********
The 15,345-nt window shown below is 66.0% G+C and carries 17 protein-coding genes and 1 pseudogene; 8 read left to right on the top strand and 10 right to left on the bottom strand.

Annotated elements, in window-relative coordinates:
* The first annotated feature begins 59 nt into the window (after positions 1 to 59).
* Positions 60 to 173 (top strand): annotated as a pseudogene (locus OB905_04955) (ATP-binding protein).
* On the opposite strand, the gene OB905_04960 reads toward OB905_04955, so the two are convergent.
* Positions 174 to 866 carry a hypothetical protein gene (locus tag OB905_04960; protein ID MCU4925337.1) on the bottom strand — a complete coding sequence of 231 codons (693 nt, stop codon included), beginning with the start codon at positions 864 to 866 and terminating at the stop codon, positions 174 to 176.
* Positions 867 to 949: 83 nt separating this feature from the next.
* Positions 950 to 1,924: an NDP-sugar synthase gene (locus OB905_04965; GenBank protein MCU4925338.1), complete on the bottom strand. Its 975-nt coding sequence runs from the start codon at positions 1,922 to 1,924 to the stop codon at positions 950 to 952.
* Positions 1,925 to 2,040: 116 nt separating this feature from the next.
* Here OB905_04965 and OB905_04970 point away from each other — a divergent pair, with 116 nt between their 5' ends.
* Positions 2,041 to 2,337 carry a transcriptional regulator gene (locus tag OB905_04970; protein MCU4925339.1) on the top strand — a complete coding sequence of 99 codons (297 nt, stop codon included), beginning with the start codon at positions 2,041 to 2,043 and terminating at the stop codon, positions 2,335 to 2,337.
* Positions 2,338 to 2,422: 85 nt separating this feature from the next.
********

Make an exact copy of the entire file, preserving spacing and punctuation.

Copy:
The 15,345-nt window shown below is 66.0% G+C and carries 17 protein-coding genes and 1 pseudogene; 8 read left to right on the top strand and 10 right to left on the bottom strand.

Annotated elements, in window-relative coordinates:
* The first annotated feature begins 59 nt into the window (after positions 1 to 59).
* Positions 60 to 173 (top strand): annotated as a pseudogene (locus OB905_04955) (ATP-binding protein).
* On the opposite strand, the gene OB905_04960 reads toward OB905_04955, so the two are convergent.
* Positions 174 to 866 carry a hypothetical protein gene (locus tag OB905_04960; protein ID MCU4925337.1) on the bottom strand — a complete coding sequence of 231 codons (693 nt, stop codon included), beginning with the start codon at positions 864 to 866 and terminating at the stop codon, positions 174 to 176.
* Positions 867 to 949: 83 nt separating this feature from the next.
* Positions 950 to 1,924: an NDP-sugar synthase gene (locus OB905_04965; GenBank protein MCU4925338.1), complete on the bottom strand. Its 975-nt coding sequence runs from the start codon at positions 1,922 to 1,924 to the stop codon at positions 950 to 952.
* Positions 1,925 to 2,040: 116 nt separating this feature from the next.
* Here OB905_04965 and OB905_04970 point away from each other — a divergent pair, with 116 nt between their 5' ends.
* Positions 2,041 to 2,337 carry a transcriptional regulator gene (locus tag OB905_04970; protein MCU4925339.1) on the top strand — a complete coding sequence of 99 codons (297 nt, stop codon included), beginning with the start codon at positions 2,041 to 2,043 and terminating at the stop codon, positions 2,335 to 2,337.
* Positions 2,338 to 2,422: 85 nt separating this feature from the next.